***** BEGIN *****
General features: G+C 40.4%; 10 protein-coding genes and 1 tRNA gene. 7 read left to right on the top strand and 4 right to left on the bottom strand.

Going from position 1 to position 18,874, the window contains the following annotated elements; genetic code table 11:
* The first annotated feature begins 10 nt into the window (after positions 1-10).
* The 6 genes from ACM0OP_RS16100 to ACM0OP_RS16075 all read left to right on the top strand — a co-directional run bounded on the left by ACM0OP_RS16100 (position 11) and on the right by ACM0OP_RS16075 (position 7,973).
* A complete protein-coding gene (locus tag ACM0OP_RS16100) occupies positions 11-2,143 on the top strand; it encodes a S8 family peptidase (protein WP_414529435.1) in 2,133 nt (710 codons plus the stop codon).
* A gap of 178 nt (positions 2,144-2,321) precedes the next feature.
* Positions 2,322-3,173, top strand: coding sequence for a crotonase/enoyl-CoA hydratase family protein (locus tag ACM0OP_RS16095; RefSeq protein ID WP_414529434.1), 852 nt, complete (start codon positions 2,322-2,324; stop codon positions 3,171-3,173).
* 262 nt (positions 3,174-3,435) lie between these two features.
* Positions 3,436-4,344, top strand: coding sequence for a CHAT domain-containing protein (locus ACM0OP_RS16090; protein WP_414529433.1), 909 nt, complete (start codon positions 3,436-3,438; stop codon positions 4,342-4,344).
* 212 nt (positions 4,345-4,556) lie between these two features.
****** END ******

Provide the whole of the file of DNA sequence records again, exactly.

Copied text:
General features: G+C 40.4%; 10 protein-coding genes and 1 tRNA gene. 7 read left to right on the top strand and 4 right to left on the bottom strand.

Going from position 1 to position 18,874, the window contains the following annotated elements; genetic code table 11:
* The first annotated feature begins 10 nt into the window (after positions 1-10).
* The 6 genes from ACM0OP_RS16100 to ACM0OP_RS16075 all read left to right on the top strand — a co-directional run bounded on the left by ACM0OP_RS16100 (position 11) and on the right by ACM0OP_RS16075 (position 7,973).
* A complete protein-coding gene (locus tag ACM0OP_RS16100) occupies positions 11-2,143 on the top strand; it encodes a S8 family peptidase (protein WP_414529435.1) in 2,133 nt (710 codons plus the stop codon).
* A gap of 178 nt (positions 2,144-2,321) precedes the next feature.
* Positions 2,322-3,173, top strand: coding sequence for a crotonase/enoyl-CoA hydratase family protein (locus tag ACM0OP_RS16095; RefSeq protein ID WP_414529434.1), 852 nt, complete (start codon positions 2,322-2,324; stop codon positions 3,171-3,173).
* 262 nt (positions 3,174-3,435) lie between these two features.
* Positions 3,436-4,344, top strand: coding sequence for a CHAT domain-containing protein (locus ACM0OP_RS16090; protein WP_414529433.1), 909 nt, complete (start codon positions 3,436-3,438; stop codon positions 4,342-4,344).
* 212 nt (positions 4,345-4,556) lie between these two features.